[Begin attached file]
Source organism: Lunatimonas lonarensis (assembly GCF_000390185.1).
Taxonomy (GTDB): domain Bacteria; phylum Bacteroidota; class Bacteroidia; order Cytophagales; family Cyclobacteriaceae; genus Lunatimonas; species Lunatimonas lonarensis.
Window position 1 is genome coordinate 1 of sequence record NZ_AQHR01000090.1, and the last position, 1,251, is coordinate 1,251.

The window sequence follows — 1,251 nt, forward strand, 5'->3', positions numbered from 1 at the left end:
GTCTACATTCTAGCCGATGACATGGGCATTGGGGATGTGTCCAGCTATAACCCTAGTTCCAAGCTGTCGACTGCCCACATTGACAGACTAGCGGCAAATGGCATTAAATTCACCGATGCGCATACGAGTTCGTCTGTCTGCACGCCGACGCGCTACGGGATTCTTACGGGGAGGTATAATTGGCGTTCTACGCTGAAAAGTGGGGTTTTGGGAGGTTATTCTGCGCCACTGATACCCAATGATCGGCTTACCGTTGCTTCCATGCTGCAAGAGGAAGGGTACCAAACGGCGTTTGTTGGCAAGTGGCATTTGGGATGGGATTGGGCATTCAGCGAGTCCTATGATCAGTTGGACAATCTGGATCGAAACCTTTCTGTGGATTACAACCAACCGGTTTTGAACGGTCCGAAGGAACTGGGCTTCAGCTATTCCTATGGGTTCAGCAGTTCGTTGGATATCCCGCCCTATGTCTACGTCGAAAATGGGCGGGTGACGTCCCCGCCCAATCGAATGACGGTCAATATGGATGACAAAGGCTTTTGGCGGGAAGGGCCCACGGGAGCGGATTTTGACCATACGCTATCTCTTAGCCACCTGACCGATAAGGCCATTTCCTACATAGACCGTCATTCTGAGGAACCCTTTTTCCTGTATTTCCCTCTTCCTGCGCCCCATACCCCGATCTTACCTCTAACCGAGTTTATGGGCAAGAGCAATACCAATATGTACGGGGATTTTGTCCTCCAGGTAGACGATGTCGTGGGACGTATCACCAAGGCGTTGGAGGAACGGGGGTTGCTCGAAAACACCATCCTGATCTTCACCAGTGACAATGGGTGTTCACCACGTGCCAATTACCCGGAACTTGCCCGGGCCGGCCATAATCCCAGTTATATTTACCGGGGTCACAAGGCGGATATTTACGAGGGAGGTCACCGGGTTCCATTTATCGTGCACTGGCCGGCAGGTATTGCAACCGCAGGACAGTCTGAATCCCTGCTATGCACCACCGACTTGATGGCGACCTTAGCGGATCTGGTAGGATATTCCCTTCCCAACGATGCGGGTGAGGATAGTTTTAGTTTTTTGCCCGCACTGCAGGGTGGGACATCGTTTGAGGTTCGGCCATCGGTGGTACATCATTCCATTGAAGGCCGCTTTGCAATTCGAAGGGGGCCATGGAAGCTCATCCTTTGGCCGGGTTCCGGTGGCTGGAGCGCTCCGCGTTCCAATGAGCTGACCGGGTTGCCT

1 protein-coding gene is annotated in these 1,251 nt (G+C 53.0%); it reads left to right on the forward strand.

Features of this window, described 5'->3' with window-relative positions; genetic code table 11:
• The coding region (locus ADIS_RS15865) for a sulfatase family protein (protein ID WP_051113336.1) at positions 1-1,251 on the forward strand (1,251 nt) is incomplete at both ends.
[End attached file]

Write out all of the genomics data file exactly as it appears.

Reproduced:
Source organism: Lunatimonas lonarensis (assembly GCF_000390185.1).
Taxonomy (GTDB): domain Bacteria; phylum Bacteroidota; class Bacteroidia; order Cytophagales; family Cyclobacteriaceae; genus Lunatimonas; species Lunatimonas lonarensis.
Window position 1 is genome coordinate 1 of sequence record NZ_AQHR01000090.1, and the last position, 1,251, is coordinate 1,251.

The window sequence follows — 1,251 nt, forward strand, 5'->3', positions numbered from 1 at the left end:
GTCTACATTCTAGCCGATGACATGGGCATTGGGGATGTGTCCAGCTATAACCCTAGTTCCAAGCTGTCGACTGCCCACATTGACAGACTAGCGGCAAATGGCATTAAATTCACCGATGCGCATACGAGTTCGTCTGTCTGCACGCCGACGCGCTACGGGATTCTTACGGGGAGGTATAATTGGCGTTCTACGCTGAAAAGTGGGGTTTTGGGAGGTTATTCTGCGCCACTGATACCCAATGATCGGCTTACCGTTGCTTCCATGCTGCAAGAGGAAGGGTACCAAACGGCGTTTGTTGGCAAGTGGCATTTGGGATGGGATTGGGCATTCAGCGAGTCCTATGATCAGTTGGACAATCTGGATCGAAACCTTTCTGTGGATTACAACCAACCGGTTTTGAACGGTCCGAAGGAACTGGGCTTCAGCTATTCCTATGGGTTCAGCAGTTCGTTGGATATCCCGCCCTATGTCTACGTCGAAAATGGGCGGGTGACGTCCCCGCCCAATCGAATGACGGTCAATATGGATGACAAAGGCTTTTGGCGGGAAGGGCCCACGGGAGCGGATTTTGACCATACGCTATCTCTTAGCCACCTGACCGATAAGGCCATTTCCTACATAGACCGTCATTCTGAGGAACCCTTTTTCCTGTATTTCCCTCTTCCTGCGCCCCATACCCCGATCTTACCTCTAACCGAGTTTATGGGCAAGAGCAATACCAATATGTACGGGGATTTTGTCCTCCAGGTAGACGATGTCGTGGGACGTATCACCAAGGCGTTGGAGGAACGGGGGTTGCTCGAAAACACCATCCTGATCTTCACCAGTGACAATGGGTGTTCACCACGTGCCAATTACCCGGAACTTGCCCGGGCCGGCCATAATCCCAGTTATATTTACCGGGGTCACAAGGCGGATATTTACGAGGGAGGTCACCGGGTTCCATTTATCGTGCACTGGCCGGCAGGTATTGCAACCGCAGGACAGTCTGAATCCCTGCTATGCACCACCGACTTGATGGCGACCTTAGCGGATCTGGTAGGATATTCCCTTCCCAACGATGCGGGTGAGGATAGTTTTAGTTTTTTGCCCGCACTGCAGGGTGGGACATCGTTTGAGGTTCGGCCATCGGTGGTACATCATTCCATTGAAGGCCGCTTTGCAATTCGAAGGGGGCCATGGAAGCTCATCCTTTGGCCGGGTTCCGGTGGCTGGAGCGCTCCGCGTTCCAATGAGCTGACCGGGTTGCCT

1 protein-coding gene is annotated in these 1,251 nt (G+C 53.0%); it reads left to right on the forward strand.

Features of this window, described 5'->3' with window-relative positions; genetic code table 11:
• The coding region (locus ADIS_RS15865) for a sulfatase family protein (protein ID WP_051113336.1) at positions 1-1,251 on the forward strand (1,251 nt) is incomplete at both ends.